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March 6, 2007
Hope and Faith
How the Chicago White Sox Can Win the World Series
Driving home from downtown the other day, using my secret path that involves taking Kinzie and Hubbard West (if you live in Chicago, I just saved you hours annually, and you're welcome), I came across a small billboard promoting 2007 Chicago White Sox ticket sales. The slogan, and I'm paraphrasing from memory here, said, "We haven't won since 2005: time to end the drought." From "Good Guys Wear Black" to "Grinder Baseball," the White Sox' marketing efforts are always aggressive and entertaining, but can the "drought" end this year? The answer is 'yes,' but first, we have to get away from anything our computers are telling us for a second.
PECOTA's current prediction is for the team to go 72-90, as the system expects an already old team to get a little bit older, and therefore more than a little bit worse. But a quick look at what went wrong in 2006 shows that in reality they only have to improve on one side of the field in order to get back to the caliber level of play from 2005. The key, as is often the case, is pitching.
The 2006 White Sox were actually a much better offensive team from the previous year's World Series champs, thanks mostly to a breakout year from Joe Crede, a career year from Jermaine Dye, and the arrival of Jim Thome. But the pitching collapsed, as the 2005 rotation that produced four starters who didn't miss a turn and compiled ERAs in the threes, suddenly had four starters who didn't miss a turn, but all had ERAs greater than 4.50.
The net result was a loss of nine wins, from 99 down to 90. With the Twins improving by 13 games and the Tigers by an astounding 24, it meant a disappointing third-place finish in the suddenly highly-competitive American League Central.
Let's make a quick review of the offense, and show how it can at least stand pat, using eyes fully cocked with optimism...covered with rose-colored glasses. Hey, it's hope and faith, right?
Catcher: A.J. Pierzynski is projected by PECOTA to pretty much be A.J. Pierzynski again, with a triple-slash line of .275/.316/.418. His lower WARP projection is mostly just a function of playing time, as opposed to projection. With the same number of plate appearances and a better backup in Toby Hall, this is a wash, at worst.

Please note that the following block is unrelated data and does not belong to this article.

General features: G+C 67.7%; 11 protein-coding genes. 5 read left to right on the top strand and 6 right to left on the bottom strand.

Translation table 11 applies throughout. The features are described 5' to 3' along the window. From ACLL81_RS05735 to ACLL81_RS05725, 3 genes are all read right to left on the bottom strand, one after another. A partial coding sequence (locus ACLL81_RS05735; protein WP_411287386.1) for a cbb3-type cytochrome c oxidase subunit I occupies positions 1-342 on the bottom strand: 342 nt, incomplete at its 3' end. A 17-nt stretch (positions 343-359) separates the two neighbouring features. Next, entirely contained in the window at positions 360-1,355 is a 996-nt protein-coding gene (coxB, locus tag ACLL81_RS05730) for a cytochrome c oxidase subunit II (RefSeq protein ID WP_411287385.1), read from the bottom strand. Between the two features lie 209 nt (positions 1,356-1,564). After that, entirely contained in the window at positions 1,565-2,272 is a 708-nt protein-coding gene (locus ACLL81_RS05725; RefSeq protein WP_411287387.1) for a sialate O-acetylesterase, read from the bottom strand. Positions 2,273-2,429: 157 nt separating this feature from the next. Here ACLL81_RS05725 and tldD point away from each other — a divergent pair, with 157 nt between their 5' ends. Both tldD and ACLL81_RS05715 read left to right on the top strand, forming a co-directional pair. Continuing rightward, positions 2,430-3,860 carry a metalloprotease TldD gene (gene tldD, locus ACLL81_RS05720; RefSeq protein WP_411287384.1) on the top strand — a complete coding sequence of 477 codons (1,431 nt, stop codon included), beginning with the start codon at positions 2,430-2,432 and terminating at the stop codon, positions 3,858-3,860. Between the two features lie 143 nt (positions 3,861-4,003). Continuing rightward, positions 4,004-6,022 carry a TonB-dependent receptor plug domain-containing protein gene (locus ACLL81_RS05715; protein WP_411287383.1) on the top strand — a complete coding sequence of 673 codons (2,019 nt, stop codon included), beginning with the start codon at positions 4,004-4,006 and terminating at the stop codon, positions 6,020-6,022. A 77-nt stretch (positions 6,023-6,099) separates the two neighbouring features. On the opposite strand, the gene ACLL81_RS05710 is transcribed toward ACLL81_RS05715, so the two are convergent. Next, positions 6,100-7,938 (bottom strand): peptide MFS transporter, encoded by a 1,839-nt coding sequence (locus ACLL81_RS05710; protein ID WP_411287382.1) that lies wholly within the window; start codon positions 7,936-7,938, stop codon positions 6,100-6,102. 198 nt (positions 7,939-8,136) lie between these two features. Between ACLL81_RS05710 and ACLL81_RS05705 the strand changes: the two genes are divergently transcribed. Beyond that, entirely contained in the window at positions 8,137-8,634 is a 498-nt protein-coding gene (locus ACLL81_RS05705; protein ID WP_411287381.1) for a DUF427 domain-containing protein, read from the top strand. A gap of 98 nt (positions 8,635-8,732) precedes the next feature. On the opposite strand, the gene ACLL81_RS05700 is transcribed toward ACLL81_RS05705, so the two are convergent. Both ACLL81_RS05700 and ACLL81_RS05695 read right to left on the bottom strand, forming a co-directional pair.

First Base: Paul Konerko declined defensively in 2006, but recorded career highs in batting average, OBP, and slugging. It's hard to expect anything but a decrease, but at the same time, he's been a model of consistency over the last three years, with a variation of only 22 points between his highest and lowest on-base percentages, and just 16 points between his highest and lowest slugging percentages. So maybe down a bit, but no kind of collapse, and still a star-level player.
Second Base: Tadahito Iguchi had been pretty much the same player in each of his two seasons since coming over from Japan, and there's no reason to think he won't be the same player again. PECOTA thinks he'll even be a little better, so we'll take it.
Third Base: Joe Crede does two things very well. First off, he plays outstanding defense. Secondly, he hits home runs in bunches, with a career high of 30 in 2006. He's a strange power hitter who neither walks nor strikes out much, so the 2006 jump in average is real, and he's 29 and seemingly in his prime--no reason to project a setback here.
Shortstop: Juan Uribe is a strange creature--the shortstop who hits 20+ home runs with a sub-.300 on-base percentage. It looks like his legal problems will not be an issue this year, and if he can return to his .250 or so batting average, he's a pretty underrated player, who should be at least as valuable as he was last year.
Outfield: Last year, Jermaine Dye put up an OPS over 1000. Even the most faithful have to realize that's simply not going to happen again--it was beyond a career year. PECOTA forecasts a return to 2005 form, which means a 5.2 WARP, a decline of 2.9 from 2006. Luckily, the rest of the outfield was so beyond awful last year that we can easily make up those wins elsewhere. Center field was a mixed bag, as rookie Brian Anderson spent the year doing little with the bat but shining with the glove. He had a nice second half, his minor league track record is solid, and after a 2.5 WARP, almost all of it coming from defensive side of the ledger, there's little reason to think he can't give us at least half the wins the team needs to make up from Dye's slight downturn. If the club decides to go with Sweeney, he's a better hitter, but a worse defender, and a short-term wash. Scott Podsednik and Darin Erstad are below average, especially for left field, but even a slight upturn gets the team the other 1.5 wins back that they need from a position where production was virtually non-existent last year. So while it took a while to get there, the outfield is basically an even-sum game.